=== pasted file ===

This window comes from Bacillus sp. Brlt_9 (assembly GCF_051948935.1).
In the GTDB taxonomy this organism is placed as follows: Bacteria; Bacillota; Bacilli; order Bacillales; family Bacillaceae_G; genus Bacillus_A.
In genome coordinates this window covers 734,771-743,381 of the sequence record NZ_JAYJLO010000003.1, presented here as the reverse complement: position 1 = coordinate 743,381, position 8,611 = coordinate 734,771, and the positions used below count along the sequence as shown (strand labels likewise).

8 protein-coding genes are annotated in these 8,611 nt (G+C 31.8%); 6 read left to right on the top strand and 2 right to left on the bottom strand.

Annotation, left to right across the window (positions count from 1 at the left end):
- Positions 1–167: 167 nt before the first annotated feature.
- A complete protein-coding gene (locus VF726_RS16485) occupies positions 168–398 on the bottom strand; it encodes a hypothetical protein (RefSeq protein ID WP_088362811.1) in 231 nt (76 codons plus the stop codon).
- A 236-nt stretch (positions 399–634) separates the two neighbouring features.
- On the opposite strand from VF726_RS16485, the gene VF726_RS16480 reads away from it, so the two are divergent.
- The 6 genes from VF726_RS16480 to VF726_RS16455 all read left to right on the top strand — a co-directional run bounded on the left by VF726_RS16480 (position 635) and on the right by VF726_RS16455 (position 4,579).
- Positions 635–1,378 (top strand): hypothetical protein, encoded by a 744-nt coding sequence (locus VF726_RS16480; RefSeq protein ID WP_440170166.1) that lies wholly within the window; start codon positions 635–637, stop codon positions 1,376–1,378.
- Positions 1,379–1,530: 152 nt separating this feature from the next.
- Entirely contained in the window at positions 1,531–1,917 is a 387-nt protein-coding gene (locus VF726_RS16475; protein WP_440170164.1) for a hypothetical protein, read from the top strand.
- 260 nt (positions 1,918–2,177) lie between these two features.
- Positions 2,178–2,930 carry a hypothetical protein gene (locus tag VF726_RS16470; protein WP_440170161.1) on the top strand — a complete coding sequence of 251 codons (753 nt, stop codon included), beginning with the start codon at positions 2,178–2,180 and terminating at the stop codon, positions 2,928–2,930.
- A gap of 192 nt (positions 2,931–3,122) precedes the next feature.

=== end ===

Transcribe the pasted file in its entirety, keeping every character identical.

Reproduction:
This window comes from Bacillus sp. Brlt_9 (assembly GCF_051948935.1).
In the GTDB taxonomy this organism is placed as follows: Bacteria; Bacillota; Bacilli; order Bacillales; family Bacillaceae_G; genus Bacillus_A.
In genome coordinates this window covers 734,771-743,381 of the sequence record NZ_JAYJLO010000003.1, presented here as the reverse complement: position 1 = coordinate 743,381, position 8,611 = coordinate 734,771, and the positions used below count along the sequence as shown (strand labels likewise).

8 protein-coding genes are annotated in these 8,611 nt (G+C 31.8%); 6 read left to right on the top strand and 2 right to left on the bottom strand.

Annotation, left to right across the window (positions count from 1 at the left end):
- Positions 1–167: 167 nt before the first annotated feature.
- A complete protein-coding gene (locus VF726_RS16485) occupies positions 168–398 on the bottom strand; it encodes a hypothetical protein (RefSeq protein ID WP_088362811.1) in 231 nt (76 codons plus the stop codon).
- A 236-nt stretch (positions 399–634) separates the two neighbouring features.
- On the opposite strand from VF726_RS16485, the gene VF726_RS16480 reads away from it, so the two are divergent.
- The 6 genes from VF726_RS16480 to VF726_RS16455 all read left to right on the top strand — a co-directional run bounded on the left by VF726_RS16480 (position 635) and on the right by VF726_RS16455 (position 4,579).
- Positions 635–1,378 (top strand): hypothetical protein, encoded by a 744-nt coding sequence (locus VF726_RS16480; RefSeq protein ID WP_440170166.1) that lies wholly within the window; start codon positions 635–637, stop codon positions 1,376–1,378.
- Positions 1,379–1,530: 152 nt separating this feature from the next.
- Entirely contained in the window at positions 1,531–1,917 is a 387-nt protein-coding gene (locus VF726_RS16475; protein WP_440170164.1) for a hypothetical protein, read from the top strand.
- 260 nt (positions 1,918–2,177) lie between these two features.
- Positions 2,178–2,930 carry a hypothetical protein gene (locus tag VF726_RS16470; protein WP_440170161.1) on the top strand — a complete coding sequence of 251 codons (753 nt, stop codon included), beginning with the start codon at positions 2,178–2,180 and terminating at the stop codon, positions 2,928–2,930.
- A gap of 192 nt (positions 2,931–3,122) precedes the next feature.